This study estimated the promotion power of public high schools in the District of Columbia. Promotion power is a measure of school effectiveness that distinguishes a school’s contributions to student outcomes from the contributions of the background characteristics of the students it serves. Promotion power scores are distinct from status measures such as graduation rate and college enrollment rate because they account for prior student achievement and other student background characteristics in measuring schools’ contributions. They complement value-added measures by using similar methods to examine additional, longer-term outcomes. The study found wide variation in high schools’ promotion power for college-ready SAT scores, high school graduation, and college enrollment. Schools with high promotion power for high school graduation were also more likely to have high promotion power for college enrollment. Student background characteristics were less strongly related to promotion power scores than to status measures, suggesting that high schools serving differing student populations can show strong promotion power.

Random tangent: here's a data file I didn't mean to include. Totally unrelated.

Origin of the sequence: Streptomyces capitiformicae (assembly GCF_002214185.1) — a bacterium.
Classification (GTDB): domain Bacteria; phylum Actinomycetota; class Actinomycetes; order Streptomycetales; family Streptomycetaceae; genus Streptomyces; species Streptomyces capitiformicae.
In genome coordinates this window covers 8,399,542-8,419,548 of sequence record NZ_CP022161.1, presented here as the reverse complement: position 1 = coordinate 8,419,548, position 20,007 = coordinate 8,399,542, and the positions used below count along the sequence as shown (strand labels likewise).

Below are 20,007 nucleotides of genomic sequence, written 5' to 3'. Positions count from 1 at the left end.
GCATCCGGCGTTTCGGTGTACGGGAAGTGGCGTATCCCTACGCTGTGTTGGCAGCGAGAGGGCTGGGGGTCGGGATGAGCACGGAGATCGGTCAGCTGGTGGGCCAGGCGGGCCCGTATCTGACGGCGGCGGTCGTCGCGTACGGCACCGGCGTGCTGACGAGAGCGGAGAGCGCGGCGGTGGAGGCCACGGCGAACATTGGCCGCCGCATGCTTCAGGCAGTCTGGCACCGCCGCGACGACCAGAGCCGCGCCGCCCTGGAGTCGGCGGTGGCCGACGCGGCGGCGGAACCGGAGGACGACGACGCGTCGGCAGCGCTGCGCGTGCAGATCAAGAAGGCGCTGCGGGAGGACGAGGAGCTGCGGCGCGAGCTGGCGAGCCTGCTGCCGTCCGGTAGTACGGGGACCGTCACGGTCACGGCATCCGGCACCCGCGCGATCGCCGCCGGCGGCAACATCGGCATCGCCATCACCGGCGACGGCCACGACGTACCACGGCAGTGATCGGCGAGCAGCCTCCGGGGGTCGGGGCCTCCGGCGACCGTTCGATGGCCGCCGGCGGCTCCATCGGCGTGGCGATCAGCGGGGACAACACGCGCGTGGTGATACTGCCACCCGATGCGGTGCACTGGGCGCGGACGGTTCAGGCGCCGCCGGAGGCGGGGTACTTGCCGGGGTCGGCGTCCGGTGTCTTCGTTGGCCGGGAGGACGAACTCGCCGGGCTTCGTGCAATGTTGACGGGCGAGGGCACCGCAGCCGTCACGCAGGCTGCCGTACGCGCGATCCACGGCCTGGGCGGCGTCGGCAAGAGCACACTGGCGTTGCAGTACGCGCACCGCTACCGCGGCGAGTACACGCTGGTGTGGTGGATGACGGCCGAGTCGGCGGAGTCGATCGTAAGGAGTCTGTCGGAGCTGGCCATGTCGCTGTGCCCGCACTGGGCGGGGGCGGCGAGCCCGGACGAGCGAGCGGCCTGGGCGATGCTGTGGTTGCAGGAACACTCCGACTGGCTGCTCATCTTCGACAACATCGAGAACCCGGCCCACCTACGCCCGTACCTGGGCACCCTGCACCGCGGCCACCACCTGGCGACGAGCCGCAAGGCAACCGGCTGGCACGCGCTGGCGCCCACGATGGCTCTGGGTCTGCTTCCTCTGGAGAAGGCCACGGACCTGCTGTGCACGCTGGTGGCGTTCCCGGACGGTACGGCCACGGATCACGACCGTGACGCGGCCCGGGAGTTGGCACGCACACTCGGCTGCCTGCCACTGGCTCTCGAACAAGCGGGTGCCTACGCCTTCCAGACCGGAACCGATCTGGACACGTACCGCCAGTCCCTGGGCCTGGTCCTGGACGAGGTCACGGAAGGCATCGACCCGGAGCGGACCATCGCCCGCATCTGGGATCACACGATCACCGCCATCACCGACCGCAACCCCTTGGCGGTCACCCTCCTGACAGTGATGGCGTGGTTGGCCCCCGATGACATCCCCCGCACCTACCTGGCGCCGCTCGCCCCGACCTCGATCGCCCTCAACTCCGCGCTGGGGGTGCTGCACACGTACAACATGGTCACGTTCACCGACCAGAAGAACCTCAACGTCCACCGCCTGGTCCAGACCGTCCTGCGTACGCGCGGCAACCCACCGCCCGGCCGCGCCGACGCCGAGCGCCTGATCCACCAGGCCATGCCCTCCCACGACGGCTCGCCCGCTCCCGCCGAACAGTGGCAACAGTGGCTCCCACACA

ERIC DescriptorsAccountability, College Attendance, Data Analysis, Data Use, Graduation Rate, Growth Models, School Effectiveness, Student Characteristics, Teacher Effectiveness
Mid-Atlantic | Publication Type: Descriptive Study | Publication
Date: September 2021